Honor Council plays to SMC moral code

The mention of "honor codes" may conjure up images of gangsters, shoguns or soldiers. However, SMC's Honor Council is hoping that similarly theatric connotations will prove that codes are just as important to another equally heroic, yet less romanticized group: students. On May 4 and 6 during SMC's activity hour, the Honor Council will present a program of four comedy plays entitled, "A Funny Thing Happened On The Way To The Honor Forum" on the studio stage of the Theater Arts Building.

The four plays each present a conflict of morality in various settings. In "The Call-Back," a snobby diva auditions for a role against a less talented yet mild-mannered competitor. Two stoners reunite in "A Visit to the Doctor" and compare their lives after ten years apart. A student working as a waiter serves revenge cold to his unhelpful professor in "A Glass of Karma." To round out the show, "What Happened in 2010" takes a look into the moral catalyst of our utopian future.

The production was written by SMC Public Information Officer, G. Bruce Smith with collaborative efforts by members of the Honor Council, including chair Valerie Narey and vice chair Tamorah Thomas.

"Creativity is an interesting thing. I had ideas at the gym and while driving, but meeting with the Honor Council was especially stimulating," said Smith.

Smith has written a few education-focused plays specifically for SMC faculty in the past, but he is no stranger to full-feature productions. He has authored and produced several plays in the Los Angeles area since he started playwriting over 18 years ago. He also cofounded Playwrights 6, a group of playwright-managed theater companies.

"The subject made it a little bit of a challenge not to sound preachy," said Smith. "But it's an important message to make entertaining."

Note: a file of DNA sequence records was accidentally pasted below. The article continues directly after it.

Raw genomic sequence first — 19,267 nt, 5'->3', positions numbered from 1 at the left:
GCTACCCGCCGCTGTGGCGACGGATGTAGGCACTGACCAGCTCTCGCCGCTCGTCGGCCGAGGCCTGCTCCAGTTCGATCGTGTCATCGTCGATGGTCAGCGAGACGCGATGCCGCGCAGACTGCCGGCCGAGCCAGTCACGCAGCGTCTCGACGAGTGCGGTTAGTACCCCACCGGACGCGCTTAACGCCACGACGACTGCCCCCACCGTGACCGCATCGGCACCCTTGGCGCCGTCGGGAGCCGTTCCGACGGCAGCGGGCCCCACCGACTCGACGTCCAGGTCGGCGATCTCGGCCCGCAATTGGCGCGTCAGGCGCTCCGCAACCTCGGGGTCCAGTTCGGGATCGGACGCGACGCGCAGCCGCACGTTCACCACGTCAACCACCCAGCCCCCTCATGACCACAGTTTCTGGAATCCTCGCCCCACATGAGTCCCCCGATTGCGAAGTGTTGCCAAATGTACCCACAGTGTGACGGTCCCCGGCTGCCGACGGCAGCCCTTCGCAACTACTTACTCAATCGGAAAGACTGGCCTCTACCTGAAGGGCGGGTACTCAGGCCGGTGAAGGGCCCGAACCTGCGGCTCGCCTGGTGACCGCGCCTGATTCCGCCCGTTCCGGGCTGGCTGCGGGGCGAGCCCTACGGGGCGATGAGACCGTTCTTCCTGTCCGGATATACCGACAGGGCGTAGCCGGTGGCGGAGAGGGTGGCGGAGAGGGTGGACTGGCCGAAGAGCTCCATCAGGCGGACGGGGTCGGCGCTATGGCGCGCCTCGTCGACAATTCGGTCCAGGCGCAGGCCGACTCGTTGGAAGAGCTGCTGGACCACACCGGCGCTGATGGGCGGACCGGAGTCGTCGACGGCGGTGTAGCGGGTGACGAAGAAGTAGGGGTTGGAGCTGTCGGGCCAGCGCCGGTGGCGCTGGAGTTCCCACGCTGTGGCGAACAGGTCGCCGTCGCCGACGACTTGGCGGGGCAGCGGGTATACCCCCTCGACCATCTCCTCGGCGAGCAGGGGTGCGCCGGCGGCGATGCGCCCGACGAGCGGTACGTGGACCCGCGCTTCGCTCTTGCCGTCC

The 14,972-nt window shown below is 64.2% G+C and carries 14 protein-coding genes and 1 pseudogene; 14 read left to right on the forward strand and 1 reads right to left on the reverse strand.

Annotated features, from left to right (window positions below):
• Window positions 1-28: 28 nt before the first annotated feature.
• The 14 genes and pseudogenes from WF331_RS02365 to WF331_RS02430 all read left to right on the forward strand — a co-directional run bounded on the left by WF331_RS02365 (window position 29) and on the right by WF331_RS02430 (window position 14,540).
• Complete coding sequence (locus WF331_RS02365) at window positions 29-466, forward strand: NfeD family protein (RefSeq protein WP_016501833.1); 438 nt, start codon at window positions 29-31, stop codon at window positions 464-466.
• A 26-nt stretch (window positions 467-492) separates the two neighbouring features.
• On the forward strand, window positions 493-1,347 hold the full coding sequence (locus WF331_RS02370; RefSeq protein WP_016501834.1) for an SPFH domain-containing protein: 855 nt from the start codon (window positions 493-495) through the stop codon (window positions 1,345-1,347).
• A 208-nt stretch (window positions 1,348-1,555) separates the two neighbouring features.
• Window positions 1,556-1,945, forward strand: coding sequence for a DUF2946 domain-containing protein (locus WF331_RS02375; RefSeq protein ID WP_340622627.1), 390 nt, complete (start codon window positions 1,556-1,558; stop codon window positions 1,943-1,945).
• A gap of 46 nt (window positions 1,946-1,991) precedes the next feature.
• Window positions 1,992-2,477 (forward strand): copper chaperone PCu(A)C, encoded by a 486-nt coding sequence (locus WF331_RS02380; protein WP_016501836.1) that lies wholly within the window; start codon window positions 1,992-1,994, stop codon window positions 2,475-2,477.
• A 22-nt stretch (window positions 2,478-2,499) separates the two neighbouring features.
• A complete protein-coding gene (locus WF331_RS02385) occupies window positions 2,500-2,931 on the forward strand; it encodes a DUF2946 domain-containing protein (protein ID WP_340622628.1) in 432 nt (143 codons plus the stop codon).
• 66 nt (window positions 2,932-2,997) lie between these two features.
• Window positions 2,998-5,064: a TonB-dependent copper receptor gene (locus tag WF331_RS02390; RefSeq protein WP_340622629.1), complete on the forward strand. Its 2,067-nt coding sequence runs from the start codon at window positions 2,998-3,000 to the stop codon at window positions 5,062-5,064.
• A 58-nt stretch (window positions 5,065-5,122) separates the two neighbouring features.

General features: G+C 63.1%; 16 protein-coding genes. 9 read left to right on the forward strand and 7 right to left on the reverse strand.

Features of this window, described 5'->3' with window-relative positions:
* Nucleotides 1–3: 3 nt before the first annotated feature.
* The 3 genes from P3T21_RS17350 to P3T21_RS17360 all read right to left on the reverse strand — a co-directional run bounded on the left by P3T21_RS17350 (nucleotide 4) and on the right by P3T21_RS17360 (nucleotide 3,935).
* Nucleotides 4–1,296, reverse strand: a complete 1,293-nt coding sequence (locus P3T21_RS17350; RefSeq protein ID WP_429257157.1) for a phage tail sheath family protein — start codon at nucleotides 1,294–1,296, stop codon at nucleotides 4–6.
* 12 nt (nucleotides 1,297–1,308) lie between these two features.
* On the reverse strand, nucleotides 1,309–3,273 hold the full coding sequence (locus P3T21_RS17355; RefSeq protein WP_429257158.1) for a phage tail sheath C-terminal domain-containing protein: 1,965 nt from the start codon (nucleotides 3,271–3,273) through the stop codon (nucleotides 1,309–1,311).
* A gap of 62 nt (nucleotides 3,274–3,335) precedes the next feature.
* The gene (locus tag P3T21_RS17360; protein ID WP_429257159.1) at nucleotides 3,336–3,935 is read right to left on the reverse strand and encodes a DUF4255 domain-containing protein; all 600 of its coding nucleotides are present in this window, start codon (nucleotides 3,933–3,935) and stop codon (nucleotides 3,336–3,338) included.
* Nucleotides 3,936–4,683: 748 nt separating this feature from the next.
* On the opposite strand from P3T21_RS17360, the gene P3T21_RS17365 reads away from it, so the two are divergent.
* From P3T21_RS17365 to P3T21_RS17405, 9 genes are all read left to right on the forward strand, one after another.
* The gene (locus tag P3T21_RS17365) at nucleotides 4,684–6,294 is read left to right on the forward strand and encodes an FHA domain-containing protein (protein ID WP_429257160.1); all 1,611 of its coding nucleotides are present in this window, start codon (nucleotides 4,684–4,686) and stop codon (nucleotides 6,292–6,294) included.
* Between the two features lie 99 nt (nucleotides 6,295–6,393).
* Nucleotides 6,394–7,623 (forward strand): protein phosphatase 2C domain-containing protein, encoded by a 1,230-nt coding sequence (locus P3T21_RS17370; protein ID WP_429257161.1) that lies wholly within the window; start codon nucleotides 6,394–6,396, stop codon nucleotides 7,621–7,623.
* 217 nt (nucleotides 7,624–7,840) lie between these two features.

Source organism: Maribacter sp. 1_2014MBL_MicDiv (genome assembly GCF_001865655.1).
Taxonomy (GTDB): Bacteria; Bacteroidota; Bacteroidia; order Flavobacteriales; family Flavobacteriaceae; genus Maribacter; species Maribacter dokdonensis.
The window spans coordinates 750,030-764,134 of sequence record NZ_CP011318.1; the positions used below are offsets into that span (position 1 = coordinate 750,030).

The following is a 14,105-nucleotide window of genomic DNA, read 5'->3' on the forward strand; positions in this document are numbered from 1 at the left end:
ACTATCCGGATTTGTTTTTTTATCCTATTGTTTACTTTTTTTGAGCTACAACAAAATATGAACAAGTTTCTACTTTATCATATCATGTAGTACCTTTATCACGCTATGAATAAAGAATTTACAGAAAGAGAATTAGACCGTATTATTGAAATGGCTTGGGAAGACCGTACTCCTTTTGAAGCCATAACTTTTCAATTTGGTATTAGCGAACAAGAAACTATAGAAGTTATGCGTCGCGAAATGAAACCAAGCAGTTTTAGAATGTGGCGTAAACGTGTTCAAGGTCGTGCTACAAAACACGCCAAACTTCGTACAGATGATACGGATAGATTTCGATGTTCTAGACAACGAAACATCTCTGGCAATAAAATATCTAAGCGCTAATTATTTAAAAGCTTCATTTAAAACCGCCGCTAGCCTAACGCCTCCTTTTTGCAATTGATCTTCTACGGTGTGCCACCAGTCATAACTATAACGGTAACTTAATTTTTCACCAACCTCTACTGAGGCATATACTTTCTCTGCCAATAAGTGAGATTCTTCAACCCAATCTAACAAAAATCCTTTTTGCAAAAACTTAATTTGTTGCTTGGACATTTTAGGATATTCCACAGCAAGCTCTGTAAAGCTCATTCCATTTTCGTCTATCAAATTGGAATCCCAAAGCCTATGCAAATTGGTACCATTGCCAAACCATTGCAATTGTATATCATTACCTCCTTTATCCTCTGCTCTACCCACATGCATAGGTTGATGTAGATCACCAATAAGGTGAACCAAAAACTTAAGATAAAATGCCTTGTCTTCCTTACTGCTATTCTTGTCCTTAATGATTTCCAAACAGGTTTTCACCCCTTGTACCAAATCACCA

"Comedy makes things much more interesting," said Narey. "The plays are done in a tongue-in-cheek style and exaggerated ways. It's entertaining."

Founded by council member Esau Tovar, counseling faculty member, the Honor Council began in 2007. SMC is the only community college in California to have a defined organization dedicated to the moral standing of its students.

The Honor Council acts as a think-tank, brainstorming ways to encourage the student body to pursue good moral standing. The board also serves as an enforcer of due process, overseeing allegations of plagiarism and infractions against the college's Honor Code.

The Corsair has previously reported a perceptible and rising trend of cheating on campus. The charges against Eamonn Daniel Higgins, as well as the recent influx of technologically savvy methods to mislead, have caught the attention of the Honor Council.

"Impersonation seems to definitely be on the rise, and we hope to implement a change in how students register their classes," said Narey.

In the near future, Narey stated that the Council plans to conduct a new analysis as to how their methods have improved the rate of plagiarism and honesty on campus. As for now, the members are dedicated to promote awareness of not only the problems, but solutions as well.

"The Honor Council is a grassroots sort of program and we want to make a difference," said Narey.